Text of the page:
At first it was a lot like the hypnopompic hallucinations jjimm linked to, which I’ve experienced infrequently in the past.
I have something similar to that. Whenever there’s something making a consistent noise (a fan clicking, a clock ticking, me drumming my fingers on a table), if I focus, I can sort of make myself hear different pitches with each sound. I can go through basic melodies and scales by adjusting the tempo to fit whatever click I’m hearing. Thing is, the sound never changes pitch, and if I stop focusing, it reverts to one pitch - it’s kind of weird.
For me it happened somewhere in the preteen years, maybe 8-11 or so. Mine were not like the ones described here or typically in other depictions of auditory hallucinations; but when listening to This American Life just now, I was jolted into remembering what I experienced because the woman being profiled has psychotic episodes which include (among other things I never experienced) an acute awareness of things “rustling” (like sheets, or papers) as if they are extremely loud and vaguely ominous.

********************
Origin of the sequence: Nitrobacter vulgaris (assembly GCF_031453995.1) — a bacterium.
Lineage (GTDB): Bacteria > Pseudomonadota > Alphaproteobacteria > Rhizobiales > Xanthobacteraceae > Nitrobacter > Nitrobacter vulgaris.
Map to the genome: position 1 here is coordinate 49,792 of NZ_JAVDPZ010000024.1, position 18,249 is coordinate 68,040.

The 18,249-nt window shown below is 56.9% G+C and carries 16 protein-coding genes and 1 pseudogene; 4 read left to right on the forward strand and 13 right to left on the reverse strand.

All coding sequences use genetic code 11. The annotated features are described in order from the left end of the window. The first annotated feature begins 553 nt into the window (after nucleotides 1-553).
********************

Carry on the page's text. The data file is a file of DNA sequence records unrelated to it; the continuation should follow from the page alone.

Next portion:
I would also at this stage of life sometimes hear something kind of reverberate “wah wah wah” in my ears; and the weirdest of all was sometimes having a feeling like I had a strange terrible superpower: that if I focused and concentrated just right on a certain kind of “pattern” (for lack of a better word) as I lay in the dark, I could trigger the ultimate doomsday effect, instantly annihilating the entire universe (I know, right?).
But then that stopped happening and I have never had a recurrence of this or any other pathological mental condition. I wondered, “was I temporarily mentally ill, and it somehow went away?” Doing some Googling, I was reassured (and also fascinated) to learn that research finds auditory hallucinations to be remarkably common in childhood. So then my question is: why? Something about the way our brains are still forming at that time has some kinks to work out, sort of like a neurological analogue to growing pains, acne, or a cracking voice?